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Crime, Violence, and Global Warming introduces the many connections between climate change and criminal activity. Conflict over natural resources can escalate to state and non-state actors, resulting in wars, asymmetrical warfare, and terrorism. Crank and Jacoby apply criminological theory to each aspect of this complicated web, helping readers to evaluate conflicting claims about global warming and to analyze evidence of the current and potential impact of climate change on conflict and crime. Beginning with an overview of the science of global warming, the authors move on to the links between climate change, scarce resources, and crime. Their approach takes in the full scope of causes and consequences, present and future, in the United States and throughout the world. The book concludes by looking ahead at the problem of forecasting future security implications if global warming continues or accelerates. This fresh approach to the criminology of climate change challenges readers to examine all sides of this controversial question and to formulate their own analysis of our planet’s future.
Table of Contents
Introduction Prologue: Welcome to the Apocalypse Section 1: Global Warming Chapter 1: The Challenges of Global Warming Research Chapter 2: What is Global Warming? Chapter 3: Climate Change Denial Section II: Climate Change and the Rending of the Social Fabric Chapter 4: Modeling the Relationship between Global Warming, Violence, and Crime Chapter 5: Consequences of Global Warming Chapter 6: The Problems of Water Section III: Migration Futures and Megacities: A Collision Course with Global Warming Chapter 7: Refugee Migration and Settlement Amid Climate Change: A Prescription for Violence? Chapter 8: The Future of Migration: A Planet of Megacities Chapter 9: Favela and Metropolis: The Crucibles of Crime in a Mega-Urban Environment Section IV: Global Warming and International Security: The Nation-State System and State Challengers Chapter 10. States and Their Challengers Chapter 11: Security Issues of Global Warming Chapter12. Conclusion: Whither the Social Contract? Endnotes References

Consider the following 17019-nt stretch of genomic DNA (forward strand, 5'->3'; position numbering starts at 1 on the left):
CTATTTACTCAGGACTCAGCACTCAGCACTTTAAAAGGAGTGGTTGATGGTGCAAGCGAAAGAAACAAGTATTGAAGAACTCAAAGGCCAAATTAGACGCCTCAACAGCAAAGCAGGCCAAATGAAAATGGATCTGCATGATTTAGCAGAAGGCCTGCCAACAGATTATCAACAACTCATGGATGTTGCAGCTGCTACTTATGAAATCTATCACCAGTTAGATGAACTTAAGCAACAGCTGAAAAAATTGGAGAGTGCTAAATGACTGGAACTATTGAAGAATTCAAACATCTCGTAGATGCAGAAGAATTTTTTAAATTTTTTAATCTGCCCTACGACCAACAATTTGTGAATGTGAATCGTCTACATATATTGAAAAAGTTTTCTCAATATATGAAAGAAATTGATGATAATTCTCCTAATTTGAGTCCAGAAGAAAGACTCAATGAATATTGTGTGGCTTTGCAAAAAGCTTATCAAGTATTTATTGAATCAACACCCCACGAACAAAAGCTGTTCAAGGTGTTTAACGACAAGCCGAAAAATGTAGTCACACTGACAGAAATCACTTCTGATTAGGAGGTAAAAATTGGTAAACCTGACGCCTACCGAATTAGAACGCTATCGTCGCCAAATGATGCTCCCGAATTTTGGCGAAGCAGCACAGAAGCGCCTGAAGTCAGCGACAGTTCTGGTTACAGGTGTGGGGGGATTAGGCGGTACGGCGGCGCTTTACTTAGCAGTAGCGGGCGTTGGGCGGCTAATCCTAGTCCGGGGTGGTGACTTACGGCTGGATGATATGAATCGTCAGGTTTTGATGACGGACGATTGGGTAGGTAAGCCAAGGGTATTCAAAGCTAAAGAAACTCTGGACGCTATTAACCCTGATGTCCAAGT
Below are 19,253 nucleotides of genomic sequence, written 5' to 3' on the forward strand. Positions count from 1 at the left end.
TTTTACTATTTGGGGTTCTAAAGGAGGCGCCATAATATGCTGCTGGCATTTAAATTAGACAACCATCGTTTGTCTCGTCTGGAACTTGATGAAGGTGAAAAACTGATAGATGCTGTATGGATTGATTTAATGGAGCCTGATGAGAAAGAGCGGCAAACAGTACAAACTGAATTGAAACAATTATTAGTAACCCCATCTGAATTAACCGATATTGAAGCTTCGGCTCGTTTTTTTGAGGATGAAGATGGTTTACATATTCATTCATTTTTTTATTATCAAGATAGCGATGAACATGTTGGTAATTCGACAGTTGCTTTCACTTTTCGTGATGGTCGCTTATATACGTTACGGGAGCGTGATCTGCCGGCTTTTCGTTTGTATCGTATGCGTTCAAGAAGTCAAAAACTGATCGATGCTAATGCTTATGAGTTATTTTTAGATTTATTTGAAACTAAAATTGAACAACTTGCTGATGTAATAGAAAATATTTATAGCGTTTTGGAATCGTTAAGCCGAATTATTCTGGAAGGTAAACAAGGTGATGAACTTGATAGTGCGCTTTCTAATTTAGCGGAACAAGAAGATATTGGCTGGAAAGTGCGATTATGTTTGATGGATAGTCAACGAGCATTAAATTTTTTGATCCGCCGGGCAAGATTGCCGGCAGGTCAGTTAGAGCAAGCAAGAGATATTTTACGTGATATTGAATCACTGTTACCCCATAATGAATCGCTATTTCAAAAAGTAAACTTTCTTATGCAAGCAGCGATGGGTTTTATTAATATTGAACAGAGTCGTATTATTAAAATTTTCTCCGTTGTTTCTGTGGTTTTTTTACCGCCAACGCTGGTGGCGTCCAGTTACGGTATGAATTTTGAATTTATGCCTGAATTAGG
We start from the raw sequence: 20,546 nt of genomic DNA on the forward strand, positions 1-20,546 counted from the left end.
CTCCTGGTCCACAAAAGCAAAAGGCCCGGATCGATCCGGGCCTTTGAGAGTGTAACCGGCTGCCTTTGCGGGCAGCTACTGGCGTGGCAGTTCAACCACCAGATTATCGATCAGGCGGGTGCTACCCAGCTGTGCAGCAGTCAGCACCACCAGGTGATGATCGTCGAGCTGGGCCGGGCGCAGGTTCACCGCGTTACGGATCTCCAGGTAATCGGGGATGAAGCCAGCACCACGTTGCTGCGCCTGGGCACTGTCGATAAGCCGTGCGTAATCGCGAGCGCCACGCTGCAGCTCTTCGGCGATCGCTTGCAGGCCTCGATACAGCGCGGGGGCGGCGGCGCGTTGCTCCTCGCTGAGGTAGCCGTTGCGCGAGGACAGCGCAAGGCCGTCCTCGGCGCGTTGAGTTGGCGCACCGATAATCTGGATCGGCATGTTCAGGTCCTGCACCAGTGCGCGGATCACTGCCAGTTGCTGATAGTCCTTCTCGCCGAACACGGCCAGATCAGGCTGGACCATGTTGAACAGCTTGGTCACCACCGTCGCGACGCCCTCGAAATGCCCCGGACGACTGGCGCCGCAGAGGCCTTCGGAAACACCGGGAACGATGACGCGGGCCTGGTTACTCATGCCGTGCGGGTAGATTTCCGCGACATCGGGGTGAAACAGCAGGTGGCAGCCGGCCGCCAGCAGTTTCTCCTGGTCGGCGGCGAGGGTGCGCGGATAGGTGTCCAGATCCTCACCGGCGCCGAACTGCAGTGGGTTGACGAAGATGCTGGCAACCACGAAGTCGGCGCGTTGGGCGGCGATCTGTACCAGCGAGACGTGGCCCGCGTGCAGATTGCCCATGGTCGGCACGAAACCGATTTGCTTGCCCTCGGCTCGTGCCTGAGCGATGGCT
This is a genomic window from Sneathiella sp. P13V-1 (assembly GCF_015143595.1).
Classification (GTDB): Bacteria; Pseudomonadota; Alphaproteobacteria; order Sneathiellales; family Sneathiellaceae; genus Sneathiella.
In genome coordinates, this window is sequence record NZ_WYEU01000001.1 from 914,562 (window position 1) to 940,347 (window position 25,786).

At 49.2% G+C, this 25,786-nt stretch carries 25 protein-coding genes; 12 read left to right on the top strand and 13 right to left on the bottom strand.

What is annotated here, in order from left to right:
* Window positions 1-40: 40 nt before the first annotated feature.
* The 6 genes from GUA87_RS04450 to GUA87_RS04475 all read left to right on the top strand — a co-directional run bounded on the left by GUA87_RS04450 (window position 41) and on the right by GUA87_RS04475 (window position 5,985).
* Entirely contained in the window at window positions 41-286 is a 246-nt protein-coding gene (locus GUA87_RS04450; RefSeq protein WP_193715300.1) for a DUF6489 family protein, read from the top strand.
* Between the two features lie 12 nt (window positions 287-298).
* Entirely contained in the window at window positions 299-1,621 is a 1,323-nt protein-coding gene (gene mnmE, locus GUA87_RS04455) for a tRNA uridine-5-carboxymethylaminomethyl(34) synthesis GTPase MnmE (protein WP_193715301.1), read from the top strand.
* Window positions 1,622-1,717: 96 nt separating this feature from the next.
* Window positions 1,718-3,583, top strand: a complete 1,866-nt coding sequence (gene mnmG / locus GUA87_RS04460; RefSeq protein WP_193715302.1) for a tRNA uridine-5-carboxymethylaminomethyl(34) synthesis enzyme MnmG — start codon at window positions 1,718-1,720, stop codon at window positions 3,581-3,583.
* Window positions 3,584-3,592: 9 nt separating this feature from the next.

John P. Crank is a Professor in School of Criminology and Criminal Justice at the University of Nebraska, Omaha. He received his M.A. in Sociology from the University of Arizona, his M.P.A. from the University of Illinois, and his Ph.D. in Sociology from the University of Colorado. He has published in the area of police effectiveness, and in the areas of organizational culture and structure, focusing on the police and on parole and probation. He has also published on criminal justice theory and counter-terrorism and was the recipient of the Academy of Criminal Justice Science's Outstanding Book Award in 2004 for his book Imagining Justice (Anderson Publishing).
Linda Jacoby is a doctoral student at the School of Criminology and Criminal Justice at the University of Nebraska, Omaha. Her research interests include state and corporate crime, climate change and crime, and social justice.
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